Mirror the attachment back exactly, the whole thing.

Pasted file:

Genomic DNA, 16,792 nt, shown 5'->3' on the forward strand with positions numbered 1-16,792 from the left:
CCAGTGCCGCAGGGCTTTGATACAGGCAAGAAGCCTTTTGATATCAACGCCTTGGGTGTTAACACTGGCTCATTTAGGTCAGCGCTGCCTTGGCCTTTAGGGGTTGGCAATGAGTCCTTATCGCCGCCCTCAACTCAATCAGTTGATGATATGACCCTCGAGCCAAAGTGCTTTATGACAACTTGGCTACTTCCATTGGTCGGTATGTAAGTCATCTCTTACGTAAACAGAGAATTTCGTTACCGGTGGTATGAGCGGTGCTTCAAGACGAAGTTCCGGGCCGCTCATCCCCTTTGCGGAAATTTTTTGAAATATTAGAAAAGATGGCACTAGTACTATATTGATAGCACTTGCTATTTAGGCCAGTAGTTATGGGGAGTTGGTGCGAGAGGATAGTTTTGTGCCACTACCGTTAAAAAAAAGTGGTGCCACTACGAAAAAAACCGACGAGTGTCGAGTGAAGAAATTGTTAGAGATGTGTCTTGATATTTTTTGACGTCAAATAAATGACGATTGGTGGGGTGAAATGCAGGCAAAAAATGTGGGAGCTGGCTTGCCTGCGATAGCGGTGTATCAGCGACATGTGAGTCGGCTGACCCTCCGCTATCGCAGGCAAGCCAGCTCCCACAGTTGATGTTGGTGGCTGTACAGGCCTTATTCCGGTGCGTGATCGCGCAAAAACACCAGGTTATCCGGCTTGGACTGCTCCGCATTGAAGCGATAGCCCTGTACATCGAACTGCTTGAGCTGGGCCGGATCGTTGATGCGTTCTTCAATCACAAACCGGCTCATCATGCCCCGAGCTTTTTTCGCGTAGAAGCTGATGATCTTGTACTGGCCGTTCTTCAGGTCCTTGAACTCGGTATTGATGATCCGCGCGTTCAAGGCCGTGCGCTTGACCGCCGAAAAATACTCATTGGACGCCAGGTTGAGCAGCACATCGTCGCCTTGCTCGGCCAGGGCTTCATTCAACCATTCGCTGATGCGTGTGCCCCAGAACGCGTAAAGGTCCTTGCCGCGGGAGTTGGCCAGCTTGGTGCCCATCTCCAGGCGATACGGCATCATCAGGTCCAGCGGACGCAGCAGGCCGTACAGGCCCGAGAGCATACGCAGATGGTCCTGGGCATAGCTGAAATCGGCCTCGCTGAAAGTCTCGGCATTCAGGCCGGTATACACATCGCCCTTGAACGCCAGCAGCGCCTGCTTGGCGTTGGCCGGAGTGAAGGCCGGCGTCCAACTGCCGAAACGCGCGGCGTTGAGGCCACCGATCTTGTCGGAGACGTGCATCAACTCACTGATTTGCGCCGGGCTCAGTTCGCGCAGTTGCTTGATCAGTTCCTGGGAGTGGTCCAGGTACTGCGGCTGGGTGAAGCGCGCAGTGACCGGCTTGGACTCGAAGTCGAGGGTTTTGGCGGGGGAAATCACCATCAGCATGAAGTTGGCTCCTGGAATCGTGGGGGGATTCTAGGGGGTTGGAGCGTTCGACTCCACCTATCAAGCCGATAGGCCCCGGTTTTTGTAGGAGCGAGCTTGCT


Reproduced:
Genomic DNA, 16,792 nt, shown 5'->3' on the forward strand with positions numbered 1-16,792 from the left:
CCAGTGCCGCAGGGCTTTGATACAGGCAAGAAGCCTTTTGATATCAACGCCTTGGGTGTTAACACTGGCTCATTTAGGTCAGCGCTGCCTTGGCCTTTAGGGGTTGGCAATGAGTCCTTATCGCCGCCCTCAACTCAATCAGTTGATGATATGACCCTCGAGCCAAAGTGCTTTATGACAACTTGGCTACTTCCATTGGTCGGTATGTAAGTCATCTCTTACGTAAACAGAGAATTTCGTTACCGGTGGTATGAGCGGTGCTTCAAGACGAAGTTCCGGGCCGCTCATCCCCTTTGCGGAAATTTTTTGAAATATTAGAAAAGATGGCACTAGTACTATATTGATAGCACTTGCTATTTAGGCCAGTAGTTATGGGGAGTTGGTGCGAGAGGATAGTTTTGTGCCACTACCGTTAAAAAAAAGTGGTGCCACTACGAAAAAAACCGACGAGTGTCGAGTGAAGAAATTGTTAGAGATGTGTCTTGATATTTTTTGACGTCAAATAAATGACGATTGGTGGGGTGAAATGCAGGCAAAAAATGTGGGAGCTGGCTTGCCTGCGATAGCGGTGTATCAGCGACATGTGAGTCGGCTGACCCTCCGCTATCGCAGGCAAGCCAGCTCCCACAGTTGATGTTGGTGGCTGTACAGGCCTTATTCCGGTGCGTGATCGCGCAAAAACACCAGGTTATCCGGCTTGGACTGCTCCGCATTGAAGCGATAGCCCTGTACATCGAACTGCTTGAGCTGGGCCGGATCGTTGATGCGTTCTTCAATCACAAACCGGCTCATCATGCCCCGAGCTTTTTTCGCGTAGAAGCTGATGATCTTGTACTGGCCGTTCTTCAGGTCCTTGAACTCGGTATTGATGATCCGCGCGTTCAAGGCCGTGCGCTTGACCGCCGAAAAATACTCATTGGACGCCAGGTTGAGCAGCACATCGTCGCCTTGCTCGGCCAGGGCTTCATTCAACCATTCGCTGATGCGTGTGCCCCAGAACGCGTAAAGGTCCTTGCCGCGGGAGTTGGCCAGCTTGGTGCCCATCTCCAGGCGATACGGCATCATCAGGTCCAGCGGACGCAGCAGGCCGTACAGGCCCGAGAGCATACGCAGATGGTCCTGGGCATAGCTGAAATCGGCCTCGCTGAAAGTCTCGGCATTCAGGCCGGTATACACATCGCCCTTGAACGCCAGCAGCGCCTGCTTGGCGTTGGCCGGAGTGAAGGCCGGCGTCCAACTGCCGAAACGCGCGGCGTTGAGGCCACCGATCTTGTCGGAGACGTGCATCAACTCACTGATTTGCGCCGGGCTCAGTTCGCGCAGTTGCTTGATCAGTTCCTGGGAGTGGTCCAGGTACTGCGGCTGGGTGAAGCGCGCAGTGACCGGCTTGGACTCGAAGTCGAGGGTTTTGGCGGGGGAAATCACCATCAGCATGAAGTTGGCTCCTGGAATCGTGGGGGGATTCTAGGGGGTTGGAGCGTTCGACTCCACCTATCAAGCCGATAGGCCCCGGTTTTTGTAGGAGCGAGCTTGCT